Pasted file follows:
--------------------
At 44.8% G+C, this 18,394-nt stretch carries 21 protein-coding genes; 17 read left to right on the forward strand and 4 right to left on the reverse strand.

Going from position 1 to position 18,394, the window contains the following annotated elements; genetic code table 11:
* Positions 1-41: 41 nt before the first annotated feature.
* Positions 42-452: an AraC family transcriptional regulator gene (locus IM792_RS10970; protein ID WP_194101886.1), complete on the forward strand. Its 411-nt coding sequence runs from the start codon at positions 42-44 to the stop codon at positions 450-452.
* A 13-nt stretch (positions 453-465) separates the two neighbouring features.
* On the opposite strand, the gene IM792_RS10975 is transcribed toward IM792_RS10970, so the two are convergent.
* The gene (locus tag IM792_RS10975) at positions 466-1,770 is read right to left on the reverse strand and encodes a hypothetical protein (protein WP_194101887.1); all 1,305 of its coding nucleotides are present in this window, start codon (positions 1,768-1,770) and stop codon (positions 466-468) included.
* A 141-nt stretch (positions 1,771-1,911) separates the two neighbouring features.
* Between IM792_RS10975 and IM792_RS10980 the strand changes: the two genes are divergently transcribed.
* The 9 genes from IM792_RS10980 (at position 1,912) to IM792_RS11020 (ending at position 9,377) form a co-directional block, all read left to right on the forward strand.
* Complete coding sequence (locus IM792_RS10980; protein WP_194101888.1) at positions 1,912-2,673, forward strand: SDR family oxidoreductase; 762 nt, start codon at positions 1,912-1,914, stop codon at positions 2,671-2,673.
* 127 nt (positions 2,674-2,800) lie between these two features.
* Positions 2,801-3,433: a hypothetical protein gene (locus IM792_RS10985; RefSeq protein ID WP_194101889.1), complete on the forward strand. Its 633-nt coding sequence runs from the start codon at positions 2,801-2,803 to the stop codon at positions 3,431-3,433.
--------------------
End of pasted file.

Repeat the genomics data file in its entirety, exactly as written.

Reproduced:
At 44.8% G+C, this 18,394-nt stretch carries 21 protein-coding genes; 17 read left to right on the forward strand and 4 right to left on the reverse strand.

Going from position 1 to position 18,394, the window contains the following annotated elements; genetic code table 11:
* Positions 1-41: 41 nt before the first annotated feature.
* Positions 42-452: an AraC family transcriptional regulator gene (locus IM792_RS10970; protein ID WP_194101886.1), complete on the forward strand. Its 411-nt coding sequence runs from the start codon at positions 42-44 to the stop codon at positions 450-452.
* A 13-nt stretch (positions 453-465) separates the two neighbouring features.
* On the opposite strand, the gene IM792_RS10975 is transcribed toward IM792_RS10970, so the two are convergent.
* The gene (locus tag IM792_RS10975) at positions 466-1,770 is read right to left on the reverse strand and encodes a hypothetical protein (protein WP_194101887.1); all 1,305 of its coding nucleotides are present in this window, start codon (positions 1,768-1,770) and stop codon (positions 466-468) included.
* A 141-nt stretch (positions 1,771-1,911) separates the two neighbouring features.
* Between IM792_RS10975 and IM792_RS10980 the strand changes: the two genes are divergently transcribed.
* The 9 genes from IM792_RS10980 (at position 1,912) to IM792_RS11020 (ending at position 9,377) form a co-directional block, all read left to right on the forward strand.
* Complete coding sequence (locus IM792_RS10980; protein WP_194101888.1) at positions 1,912-2,673, forward strand: SDR family oxidoreductase; 762 nt, start codon at positions 1,912-1,914, stop codon at positions 2,671-2,673.
* 127 nt (positions 2,674-2,800) lie between these two features.
* Positions 2,801-3,433: a hypothetical protein gene (locus IM792_RS10985; RefSeq protein ID WP_194101889.1), complete on the forward strand. Its 633-nt coding sequence runs from the start codon at positions 2,801-2,803 to the stop codon at positions 3,431-3,433.